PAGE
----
The implementation and use of software has been studied in recent fields such as cyberculture, Internet studies, new media studies, and digital culture, yet prior to software studies, software was rarely ever addressed as a distinct object of study.
Software studies is an interdisciplinary field. To study software as an artifact, it draws upon methods and theory from the digital humanities and from computational perspectives on software. Methodologically, software studies usually differs from the approaches of computer science and software engineering, which concern themselves primarily with software in information theory and in practical application; however, these fields all share an emphasis on computer literacy, particularly in the areas of programming and source code. This emphasis on analyzing software sources and processes (rather than interfaces) often distinguishes software studies from new media studies, which is usually restricted to discussions of interfaces and observable effects.
The conceptual origins of software studies include Marshall McLuhan's focus on the role of media in themselves, rather than the content of media platforms, in shaping culture. Early references to the study of software as a cultural practice appear in Friedrich Kittler's essay, "Es gibt keine Software," Lev Manovich's Language of New Media, and Matthew Fuller's Behind the Blip: Essays on the culture of software. Much of the impetus for the development of software studies has come from videogame studies, particularly platform studies, the study of videogames and other software artifacts in their hardware and software contexts. New media art, software art, motion graphics, and computer-aided design are also significant software-based cultural practices, as is the creation of new protocols and platforms.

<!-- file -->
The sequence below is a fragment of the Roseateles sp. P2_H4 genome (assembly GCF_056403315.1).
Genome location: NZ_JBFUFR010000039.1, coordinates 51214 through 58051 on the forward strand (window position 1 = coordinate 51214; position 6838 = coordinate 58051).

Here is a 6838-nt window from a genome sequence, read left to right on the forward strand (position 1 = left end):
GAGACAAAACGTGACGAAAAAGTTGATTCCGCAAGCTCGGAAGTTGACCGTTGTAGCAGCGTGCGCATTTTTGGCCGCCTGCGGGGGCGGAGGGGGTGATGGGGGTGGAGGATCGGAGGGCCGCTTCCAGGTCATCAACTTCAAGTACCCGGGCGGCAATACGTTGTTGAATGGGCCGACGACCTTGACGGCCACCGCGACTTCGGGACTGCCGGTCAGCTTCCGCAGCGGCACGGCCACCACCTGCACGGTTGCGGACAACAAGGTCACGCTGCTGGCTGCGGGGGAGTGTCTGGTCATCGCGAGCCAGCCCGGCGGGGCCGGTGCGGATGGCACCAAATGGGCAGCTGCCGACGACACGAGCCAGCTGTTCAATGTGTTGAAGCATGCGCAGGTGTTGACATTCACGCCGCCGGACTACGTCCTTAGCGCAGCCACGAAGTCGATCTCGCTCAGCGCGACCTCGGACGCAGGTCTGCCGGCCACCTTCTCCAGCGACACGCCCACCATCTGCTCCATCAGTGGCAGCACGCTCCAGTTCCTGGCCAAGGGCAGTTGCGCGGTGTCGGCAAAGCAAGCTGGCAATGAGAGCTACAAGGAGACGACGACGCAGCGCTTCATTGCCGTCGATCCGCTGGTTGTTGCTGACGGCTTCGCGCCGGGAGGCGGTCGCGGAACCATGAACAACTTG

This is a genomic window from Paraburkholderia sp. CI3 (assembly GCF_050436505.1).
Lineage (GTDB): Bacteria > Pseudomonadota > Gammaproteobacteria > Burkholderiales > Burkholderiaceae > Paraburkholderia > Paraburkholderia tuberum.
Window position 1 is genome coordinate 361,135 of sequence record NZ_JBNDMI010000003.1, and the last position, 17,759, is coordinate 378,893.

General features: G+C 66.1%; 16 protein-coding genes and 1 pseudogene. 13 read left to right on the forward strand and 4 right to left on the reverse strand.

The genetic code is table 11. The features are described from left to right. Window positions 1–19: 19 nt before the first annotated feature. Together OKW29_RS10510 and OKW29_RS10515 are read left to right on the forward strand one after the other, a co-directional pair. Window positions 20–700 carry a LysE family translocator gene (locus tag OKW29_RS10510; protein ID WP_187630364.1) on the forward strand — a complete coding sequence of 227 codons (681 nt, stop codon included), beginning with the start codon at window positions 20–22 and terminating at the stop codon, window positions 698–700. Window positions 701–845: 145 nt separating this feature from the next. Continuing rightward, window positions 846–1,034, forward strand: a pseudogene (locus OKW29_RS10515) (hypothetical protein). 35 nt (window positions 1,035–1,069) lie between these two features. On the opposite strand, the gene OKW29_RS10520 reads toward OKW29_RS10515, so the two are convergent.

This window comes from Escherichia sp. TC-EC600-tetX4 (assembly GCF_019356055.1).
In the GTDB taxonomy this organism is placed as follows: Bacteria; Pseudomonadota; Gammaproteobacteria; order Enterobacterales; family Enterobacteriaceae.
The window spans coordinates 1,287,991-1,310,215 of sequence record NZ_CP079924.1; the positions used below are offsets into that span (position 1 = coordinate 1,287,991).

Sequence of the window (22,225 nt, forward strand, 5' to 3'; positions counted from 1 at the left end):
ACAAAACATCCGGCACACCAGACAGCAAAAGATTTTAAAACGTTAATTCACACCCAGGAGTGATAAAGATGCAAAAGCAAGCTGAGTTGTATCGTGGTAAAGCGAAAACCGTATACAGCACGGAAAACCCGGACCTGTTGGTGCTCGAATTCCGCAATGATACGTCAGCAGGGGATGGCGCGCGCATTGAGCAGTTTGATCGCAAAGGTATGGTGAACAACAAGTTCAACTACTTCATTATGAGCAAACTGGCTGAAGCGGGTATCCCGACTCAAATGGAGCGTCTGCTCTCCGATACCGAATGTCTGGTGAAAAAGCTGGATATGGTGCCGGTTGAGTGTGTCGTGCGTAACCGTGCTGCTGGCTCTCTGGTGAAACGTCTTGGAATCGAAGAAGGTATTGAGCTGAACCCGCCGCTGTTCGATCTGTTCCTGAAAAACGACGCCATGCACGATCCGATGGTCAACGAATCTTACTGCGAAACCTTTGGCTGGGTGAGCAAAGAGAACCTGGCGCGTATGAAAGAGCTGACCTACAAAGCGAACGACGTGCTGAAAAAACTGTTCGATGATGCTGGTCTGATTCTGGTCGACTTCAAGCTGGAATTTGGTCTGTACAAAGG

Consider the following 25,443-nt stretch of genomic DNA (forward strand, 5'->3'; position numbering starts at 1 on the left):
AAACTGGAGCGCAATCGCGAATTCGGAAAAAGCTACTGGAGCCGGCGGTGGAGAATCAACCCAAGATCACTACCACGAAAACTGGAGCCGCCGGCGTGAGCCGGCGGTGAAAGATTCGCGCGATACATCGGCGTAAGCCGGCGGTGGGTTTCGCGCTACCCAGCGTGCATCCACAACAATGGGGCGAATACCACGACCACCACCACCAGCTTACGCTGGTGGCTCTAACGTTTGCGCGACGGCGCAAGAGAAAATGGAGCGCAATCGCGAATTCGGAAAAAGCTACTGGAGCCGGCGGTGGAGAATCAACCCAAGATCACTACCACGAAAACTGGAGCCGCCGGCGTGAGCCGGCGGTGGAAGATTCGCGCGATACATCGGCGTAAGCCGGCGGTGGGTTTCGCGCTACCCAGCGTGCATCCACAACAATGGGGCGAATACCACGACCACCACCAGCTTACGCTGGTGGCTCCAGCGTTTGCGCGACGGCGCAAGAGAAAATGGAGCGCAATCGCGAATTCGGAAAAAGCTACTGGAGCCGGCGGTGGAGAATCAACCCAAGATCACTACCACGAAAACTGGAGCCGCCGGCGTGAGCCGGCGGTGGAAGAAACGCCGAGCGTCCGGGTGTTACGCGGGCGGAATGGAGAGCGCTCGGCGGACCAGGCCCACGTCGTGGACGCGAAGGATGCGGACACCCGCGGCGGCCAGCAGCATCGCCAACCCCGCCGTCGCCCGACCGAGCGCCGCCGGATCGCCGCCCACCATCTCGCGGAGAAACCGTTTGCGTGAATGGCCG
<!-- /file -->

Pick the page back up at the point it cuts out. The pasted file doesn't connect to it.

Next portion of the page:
In 2008, MIT Press launched a Software Studies book series with an edited volume of essays (Matthew Fuller's "Software Studies: a Lexicon"), and the first academic program was launched, (Lev Manovich, Benjamin H. Bratton and Noah Wardrip-Fruin's "Software Studies Initiative" at U. California San Diego).
In 2011, a number of mainly British researchers established Computational Culture, an open-access peer-reviewed journal. The journal provides a platform for "inter-disciplinary enquiry into the nature of the culture of computational objects, practices, processes and structures."
Software studies is closely related to a number of other emerging fields in the digital humanities that explore functional components of technology from a social and cultural perspective. Software studies' focus is at the level of the entire program, specifically the relationship between interface and code. Notably related are critical code studies, which is more closely attuned to the code rather than the program, and platform studies, which investigates the relationships between hardware and software.
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- Critical code studies
- Digital Humanities
- Cultural studies
- New media
- Computer science
- Software engineering
- Digital sociology